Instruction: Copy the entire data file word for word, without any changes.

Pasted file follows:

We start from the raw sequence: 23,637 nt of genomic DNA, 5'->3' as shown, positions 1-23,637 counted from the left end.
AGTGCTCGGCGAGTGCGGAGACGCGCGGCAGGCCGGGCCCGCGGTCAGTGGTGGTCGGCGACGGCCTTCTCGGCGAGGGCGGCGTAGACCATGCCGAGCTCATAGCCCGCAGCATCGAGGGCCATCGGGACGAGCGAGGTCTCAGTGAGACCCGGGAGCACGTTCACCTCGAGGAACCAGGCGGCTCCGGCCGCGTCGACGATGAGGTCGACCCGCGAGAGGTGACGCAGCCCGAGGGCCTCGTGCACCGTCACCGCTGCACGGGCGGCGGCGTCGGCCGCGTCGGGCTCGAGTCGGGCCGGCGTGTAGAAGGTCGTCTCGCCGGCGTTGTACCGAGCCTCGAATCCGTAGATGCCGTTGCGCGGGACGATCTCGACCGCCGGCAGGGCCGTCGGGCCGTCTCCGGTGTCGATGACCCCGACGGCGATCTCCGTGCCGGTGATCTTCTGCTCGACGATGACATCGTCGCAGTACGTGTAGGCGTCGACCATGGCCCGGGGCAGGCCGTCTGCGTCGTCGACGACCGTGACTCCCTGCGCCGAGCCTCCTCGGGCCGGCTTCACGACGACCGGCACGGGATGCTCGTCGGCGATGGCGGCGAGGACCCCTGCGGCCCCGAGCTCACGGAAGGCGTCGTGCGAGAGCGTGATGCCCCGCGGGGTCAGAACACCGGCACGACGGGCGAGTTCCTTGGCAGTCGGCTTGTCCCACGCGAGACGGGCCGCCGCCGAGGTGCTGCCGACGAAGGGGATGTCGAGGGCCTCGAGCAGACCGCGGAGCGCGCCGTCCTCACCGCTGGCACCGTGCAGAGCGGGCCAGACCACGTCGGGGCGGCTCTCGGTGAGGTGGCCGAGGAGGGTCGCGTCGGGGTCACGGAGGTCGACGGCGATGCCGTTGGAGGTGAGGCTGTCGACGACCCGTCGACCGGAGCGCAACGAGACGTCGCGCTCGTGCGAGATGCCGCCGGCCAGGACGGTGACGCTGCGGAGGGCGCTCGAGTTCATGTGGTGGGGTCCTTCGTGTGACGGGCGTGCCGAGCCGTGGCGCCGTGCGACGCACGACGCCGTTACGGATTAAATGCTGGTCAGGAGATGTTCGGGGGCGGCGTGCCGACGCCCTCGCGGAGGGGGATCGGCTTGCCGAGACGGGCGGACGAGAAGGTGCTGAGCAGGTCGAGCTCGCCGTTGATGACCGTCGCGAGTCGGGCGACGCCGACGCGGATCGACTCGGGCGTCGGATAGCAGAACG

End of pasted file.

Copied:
We start from the raw sequence: 23,637 nt of genomic DNA, 5'->3' as shown, positions 1-23,637 counted from the left end.
AGTGCTCGGCGAGTGCGGAGACGCGCGGCAGGCCGGGCCCGCGGTCAGTGGTGGTCGGCGACGGCCTTCTCGGCGAGGGCGGCGTAGACCATGCCGAGCTCATAGCCCGCAGCATCGAGGGCCATCGGGACGAGCGAGGTCTCAGTGAGACCCGGGAGCACGTTCACCTCGAGGAACCAGGCGGCTCCGGCCGCGTCGACGATGAGGTCGACCCGCGAGAGGTGACGCAGCCCGAGGGCCTCGTGCACCGTCACCGCTGCACGGGCGGCGGCGTCGGCCGCGTCGGGCTCGAGTCGGGCCGGCGTGTAGAAGGTCGTCTCGCCGGCGTTGTACCGAGCCTCGAATCCGTAGATGCCGTTGCGCGGGACGATCTCGACCGCCGGCAGGGCCGTCGGGCCGTCTCCGGTGTCGATGACCCCGACGGCGATCTCCGTGCCGGTGATCTTCTGCTCGACGATGACATCGTCGCAGTACGTGTAGGCGTCGACCATGGCCCGGGGCAGGCCGTCTGCGTCGTCGACGACCGTGACTCCCTGCGCCGAGCCTCCTCGGGCCGGCTTCACGACGACCGGCACGGGATGCTCGTCGGCGATGGCGGCGAGGACCCCTGCGGCCCCGAGCTCACGGAAGGCGTCGTGCGAGAGCGTGATGCCCCGCGGGGTCAGAACACCGGCACGACGGGCGAGTTCCTTGGCAGTCGGCTTGTCCCACGCGAGACGGGCCGCCGCCGAGGTGCTGCCGACGAAGGGGATGTCGAGGGCCTCGAGCAGACCGCGGAGCGCGCCGTCCTCACCGCTGGCACCGTGCAGAGCGGGCCAGACCACGTCGGGGCGGCTCTCGGTGAGGTGGCCGAGGAGGGTCGCGTCGGGGTCACGGAGGTCGACGGCGATGCCGTTGGAGGTGAGGCTGTCGACGACCCGTCGACCGGAGCGCAACGAGACGTCGCGCTCGTGCGAGATGCCGCCGGCCAGGACGGTGACGCTGCGGAGGGCGCTCGAGTTCATGTGGTGGGGTCCTTCGTGTGACGGGCGTGCCGAGCCGTGGCGCCGTGCGACGCACGACGCCGTTACGGATTAAATGCTGGTCAGGAGATGTTCGGGGGCGGCGTGCCGACGCCCTCGCGGAGGGGGATCGGCTTGCCGAGACGGGCGGACGAGAAGGTGCTGAGCAGGTCGAGCTCGCCGTTGATGACCGTCGCGAGTCGGGCGACGCCGACGCGGATCGACTCGGGCGTCGGATAGCAGAACG